John Dilleshaw

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John Dilleshaw (* 1896 near New Hope , Georgia ; † 1941 ), also known as Seven Foot Dilly , was an American old-time musician and guitarist . Despite his name, he was not seven feet tall, but a tall man by the standards of the day.


Childhood and youth

John Dilleshaw was born near the village of New Hope in Paulding County , northwest of Atlanta . He suffered a gunshot wound to his foot in his late teens and began learning guitar during his recovery . He was motivated by a local black musician named Bill Turner. Shortly thereafter, Dilleshaw played with other musicians from the county. A contemporary of Dilleshaw's later described his skills as follows: “ You ain't never heard a guitar picker like him. He wasn't no extra singer, but he was real on the guitar. Them old timers didn't go in for foolishness. They went for the sound of them boxes. "

Around 1912 the family moved to Hiram, Georgia, where Dilleshaw met the Kiker family. In 1918 he married the daughter Opal and later took her brother Harry into his band.


Around 1925 Dilleshaw was regularly heard together with the guitarist Charles S. Brook (other sources also Brooks) on the radio station WSB in Atlanta. At that time, the city was the center of Georgia Old-Time Music and also the contact point for various record labels that had installed mobile recording studios there and recorded artists of all genres, but above all rural musicians. During the day Dilleshaw worked for the city fire department , while in the evenings and especially on weekends he performed on the radio and also played with the Dixie String Band .

In 1929 Dilleshaw formed his own band, often called Seven Foot Dilly and his Dill Pickles . In addition to Dilleshaw, the group consisted of Harry Kiker ( fiddle ), Pink Lindsey ( bass ) and his son Shorty ( tenor banjo ). When OKeh Records sent a team to Atlanta to record local groups in March 1929 , Dilleshaw and Pink Lindsey made the first recordings. Among other things, the guitar piece Spanish Fandango is worth mentioning . The records were released under the name John Dilleshaw & The String Marvel (the "String Marvel" was Lindsey).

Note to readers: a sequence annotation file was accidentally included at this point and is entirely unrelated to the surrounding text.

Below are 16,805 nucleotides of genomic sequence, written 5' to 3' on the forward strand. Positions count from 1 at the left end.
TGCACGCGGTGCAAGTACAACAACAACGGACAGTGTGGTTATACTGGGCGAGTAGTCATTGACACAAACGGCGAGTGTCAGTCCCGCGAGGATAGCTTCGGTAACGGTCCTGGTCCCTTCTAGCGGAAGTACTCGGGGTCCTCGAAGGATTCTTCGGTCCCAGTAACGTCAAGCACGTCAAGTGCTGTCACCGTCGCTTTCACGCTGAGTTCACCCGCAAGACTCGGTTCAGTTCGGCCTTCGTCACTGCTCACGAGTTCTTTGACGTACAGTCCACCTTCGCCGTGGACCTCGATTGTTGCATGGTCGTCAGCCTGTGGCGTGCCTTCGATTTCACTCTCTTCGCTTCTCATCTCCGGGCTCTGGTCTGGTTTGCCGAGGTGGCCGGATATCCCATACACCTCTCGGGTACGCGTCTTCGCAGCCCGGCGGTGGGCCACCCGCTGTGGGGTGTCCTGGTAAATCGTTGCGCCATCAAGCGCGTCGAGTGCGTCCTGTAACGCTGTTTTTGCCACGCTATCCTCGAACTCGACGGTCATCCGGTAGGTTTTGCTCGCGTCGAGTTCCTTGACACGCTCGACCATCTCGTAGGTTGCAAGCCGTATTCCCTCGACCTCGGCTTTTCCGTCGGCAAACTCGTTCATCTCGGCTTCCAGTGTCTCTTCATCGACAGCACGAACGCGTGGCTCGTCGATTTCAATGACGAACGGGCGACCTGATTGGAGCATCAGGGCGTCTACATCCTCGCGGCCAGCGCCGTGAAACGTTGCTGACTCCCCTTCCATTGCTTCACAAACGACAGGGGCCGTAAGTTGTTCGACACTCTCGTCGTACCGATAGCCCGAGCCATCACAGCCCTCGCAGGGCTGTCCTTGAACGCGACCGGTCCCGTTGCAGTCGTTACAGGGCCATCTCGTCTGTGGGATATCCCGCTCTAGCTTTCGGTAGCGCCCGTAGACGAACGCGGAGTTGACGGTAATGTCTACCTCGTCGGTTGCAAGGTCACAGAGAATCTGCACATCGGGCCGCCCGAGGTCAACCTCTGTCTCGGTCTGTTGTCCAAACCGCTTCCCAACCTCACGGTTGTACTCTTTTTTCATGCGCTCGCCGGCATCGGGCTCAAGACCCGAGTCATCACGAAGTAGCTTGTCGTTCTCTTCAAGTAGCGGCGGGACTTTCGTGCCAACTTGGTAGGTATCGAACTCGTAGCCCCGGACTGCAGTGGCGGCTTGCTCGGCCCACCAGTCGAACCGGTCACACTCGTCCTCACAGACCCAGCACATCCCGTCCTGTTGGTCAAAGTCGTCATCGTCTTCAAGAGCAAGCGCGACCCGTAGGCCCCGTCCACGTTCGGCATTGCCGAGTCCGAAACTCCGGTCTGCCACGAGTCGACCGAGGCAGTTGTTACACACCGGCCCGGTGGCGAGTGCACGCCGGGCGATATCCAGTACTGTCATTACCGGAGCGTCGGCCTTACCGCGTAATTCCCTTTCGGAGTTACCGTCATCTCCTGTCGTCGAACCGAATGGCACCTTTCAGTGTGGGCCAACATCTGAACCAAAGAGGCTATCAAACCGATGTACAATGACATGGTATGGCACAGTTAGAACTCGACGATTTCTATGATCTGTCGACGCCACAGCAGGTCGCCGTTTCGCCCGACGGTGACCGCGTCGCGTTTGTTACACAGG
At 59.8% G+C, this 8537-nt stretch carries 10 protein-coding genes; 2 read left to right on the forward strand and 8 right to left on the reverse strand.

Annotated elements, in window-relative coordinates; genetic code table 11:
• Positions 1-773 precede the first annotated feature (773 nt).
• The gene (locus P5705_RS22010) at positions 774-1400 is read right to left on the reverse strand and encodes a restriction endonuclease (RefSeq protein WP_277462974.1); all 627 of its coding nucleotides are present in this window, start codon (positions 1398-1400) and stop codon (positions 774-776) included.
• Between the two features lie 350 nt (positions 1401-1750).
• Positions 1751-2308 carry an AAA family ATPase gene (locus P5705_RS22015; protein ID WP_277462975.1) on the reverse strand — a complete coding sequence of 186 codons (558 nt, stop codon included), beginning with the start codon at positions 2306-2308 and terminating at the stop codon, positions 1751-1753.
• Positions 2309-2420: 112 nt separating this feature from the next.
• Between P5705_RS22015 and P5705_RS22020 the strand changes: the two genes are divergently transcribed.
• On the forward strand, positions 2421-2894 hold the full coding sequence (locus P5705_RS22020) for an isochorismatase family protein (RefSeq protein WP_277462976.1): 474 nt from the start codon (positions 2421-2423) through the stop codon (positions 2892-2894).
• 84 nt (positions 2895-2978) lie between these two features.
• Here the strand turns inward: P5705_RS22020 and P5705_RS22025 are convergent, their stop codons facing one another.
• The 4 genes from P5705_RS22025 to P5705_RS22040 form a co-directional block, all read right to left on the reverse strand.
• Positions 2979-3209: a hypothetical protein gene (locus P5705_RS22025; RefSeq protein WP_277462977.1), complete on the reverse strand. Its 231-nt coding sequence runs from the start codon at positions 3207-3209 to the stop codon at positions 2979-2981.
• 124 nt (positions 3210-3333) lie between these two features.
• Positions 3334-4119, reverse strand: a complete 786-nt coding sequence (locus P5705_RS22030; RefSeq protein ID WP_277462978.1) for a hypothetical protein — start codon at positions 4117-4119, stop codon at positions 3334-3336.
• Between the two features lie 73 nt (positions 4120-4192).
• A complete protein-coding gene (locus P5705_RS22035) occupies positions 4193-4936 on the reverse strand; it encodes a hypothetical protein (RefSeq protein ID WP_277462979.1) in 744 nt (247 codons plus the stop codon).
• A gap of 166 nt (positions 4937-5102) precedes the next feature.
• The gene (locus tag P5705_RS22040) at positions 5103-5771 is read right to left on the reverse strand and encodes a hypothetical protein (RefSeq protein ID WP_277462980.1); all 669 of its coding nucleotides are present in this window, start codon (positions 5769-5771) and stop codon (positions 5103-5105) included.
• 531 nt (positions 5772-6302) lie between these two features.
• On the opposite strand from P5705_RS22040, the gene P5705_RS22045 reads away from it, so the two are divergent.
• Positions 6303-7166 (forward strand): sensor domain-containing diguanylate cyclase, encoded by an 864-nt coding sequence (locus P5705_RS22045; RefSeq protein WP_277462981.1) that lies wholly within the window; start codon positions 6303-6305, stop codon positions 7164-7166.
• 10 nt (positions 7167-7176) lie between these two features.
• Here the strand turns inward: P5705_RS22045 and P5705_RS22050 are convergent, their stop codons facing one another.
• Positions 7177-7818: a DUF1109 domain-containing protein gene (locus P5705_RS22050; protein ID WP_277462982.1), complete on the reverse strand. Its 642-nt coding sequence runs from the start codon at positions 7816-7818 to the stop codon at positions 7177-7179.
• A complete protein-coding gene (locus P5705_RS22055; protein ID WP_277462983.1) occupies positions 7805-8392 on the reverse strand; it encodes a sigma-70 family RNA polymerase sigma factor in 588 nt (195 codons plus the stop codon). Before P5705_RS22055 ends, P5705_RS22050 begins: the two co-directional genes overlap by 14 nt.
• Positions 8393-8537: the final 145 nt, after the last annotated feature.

In 1930, when the Skillet Lickers caused a "string band boom", Dilleshaw came to Vocalion Records . With his band he now played skits like The Square Dance Fight or A Fiddler's Tryout in Georgia , recorded a few tracks with Fiddler AA Gray or experimented with blues numbers, which, however, resulted in meaningless lyrics.

In November 1930 Dilleshaw made his last recordings for Vocalion's mother label Brunswick Records . As Atlanta's position as a music center waned, so did Dilleshaw's success. He continued to play in the Atlanta area but gave up music in 1940 due to illness. He died in 1941.


year title # Remarks
OKeh Records
1929 Cotton Patch Rag / Spanish Fandango OK 45328 as John Dilleshaw and the String Marvel
Vocalion Records
1930 The Square Dance Fight on Top Ball Mountain, Pt. 1 / The Square Dance Fight on Top Ball Mountain, Pt. 2 5419
1930 Sand Mountain Drag / Bust Down Stomp 5421 as Dilly and his Dill Pickles
1930 Tallapoosa Bound / Streak O'Lean - Streak O'Fat 5430 with AA Gray
1930 A Fiddler's Tryout in Georgia, Pt. 1 / A Fiddler's Tryout in Georgia, Pt. 2 5432
1930 Georgia Bust Down / Pickin 'Off Peanuts 5436 as Dilly and his Dill Pickles
1930 Lye Soap / Hell Amongst the Yearnings 5446 as Dilly and his Dill Pickels
1930 A Georgia Barbecue at Stone Mountain, Pt. 1 / A Georgia Barbecue at Stone Mountain, Pt. 2 5454
Nigger Baby / The Old Ark's A-Moving 5458 with AA Gray
Farmer's Blues / Walkin 'Blues 5459
Brunswick Records
A Bootlegger's Joint in Atlanta, Pt. 3 / A Bootlegger's Joint in Atlanta, Pt. 4th 489 as Seven Foot Dilly
Kenesaw Mountain Rag / Bibb County Hoe Down 575 as Seven Foot Dilly and his Dill Pickles
Unpublished titles
  • Where The River Shannon Flows
  • Bad Lee Brown
OKeh Records these titles are demos and were actually untitled; the titles were given retrospectively
  • Down the River We Go
  • She Had a Little Pig
  • Aunt Mandy's Barn Dance, Pt. 1
  • Aunt Mandy's Barn Dance, Pt. 2
Brunswick Records

Individual evidence

  1. ^ Tony Russell: Country Music Originals: The Legends and the Lost. Oxford University Press, 2007, ISBN 978-0-19-532509-6 , p. 48.